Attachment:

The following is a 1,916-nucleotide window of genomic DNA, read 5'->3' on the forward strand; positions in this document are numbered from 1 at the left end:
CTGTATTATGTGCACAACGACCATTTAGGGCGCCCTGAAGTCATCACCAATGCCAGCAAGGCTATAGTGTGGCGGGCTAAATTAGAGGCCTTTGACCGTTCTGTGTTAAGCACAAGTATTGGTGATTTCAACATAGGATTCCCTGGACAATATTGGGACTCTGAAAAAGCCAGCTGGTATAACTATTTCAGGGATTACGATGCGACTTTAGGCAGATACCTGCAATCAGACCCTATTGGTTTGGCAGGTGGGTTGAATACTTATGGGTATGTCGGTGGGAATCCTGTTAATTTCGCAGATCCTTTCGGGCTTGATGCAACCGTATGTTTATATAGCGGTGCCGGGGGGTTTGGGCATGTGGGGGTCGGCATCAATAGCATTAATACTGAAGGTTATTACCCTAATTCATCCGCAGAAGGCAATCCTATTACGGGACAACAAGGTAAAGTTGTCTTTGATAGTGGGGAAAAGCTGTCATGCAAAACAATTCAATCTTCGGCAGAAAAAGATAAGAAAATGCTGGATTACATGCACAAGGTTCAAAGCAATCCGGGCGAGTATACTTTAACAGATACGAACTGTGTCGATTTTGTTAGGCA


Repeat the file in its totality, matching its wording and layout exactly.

The following is a 1,916-nucleotide window of genomic DNA, read 5'->3' on the forward strand; positions in this document are numbered from 1 at the left end:
CTGTATTATGTGCACAACGACCATTTAGGGCGCCCTGAAGTCATCACCAATGCCAGCAAGGCTATAGTGTGGCGGGCTAAATTAGAGGCCTTTGACCGTTCTGTGTTAAGCACAAGTATTGGTGATTTCAACATAGGATTCCCTGGACAATATTGGGACTCTGAAAAAGCCAGCTGGTATAACTATTTCAGGGATTACGATGCGACTTTAGGCAGATACCTGCAATCAGACCCTATTGGTTTGGCAGGTGGGTTGAATACTTATGGGTATGTCGGTGGGAATCCTGTTAATTTCGCAGATCCTTTCGGGCTTGATGCAACCGTATGTTTATATAGCGGTGCCGGGGGGTTTGGGCATGTGGGGGTCGGCATCAATAGCATTAATACTGAAGGTTATTACCCTAATTCATCCGCAGAAGGCAATCCTATTACGGGACAACAAGGTAAAGTTGTCTTTGATAGTGGGGAAAAGCTGTCATGCAAAACAATTCAATCTTCGGCAGAAAAAGATAAGAAAATGCTGGATTACATGCACAAGGTTCAAAGCAATCCGGGCGAGTATACTTTAACAGATACGAACTGTGTCGATTTTGTTAGGCA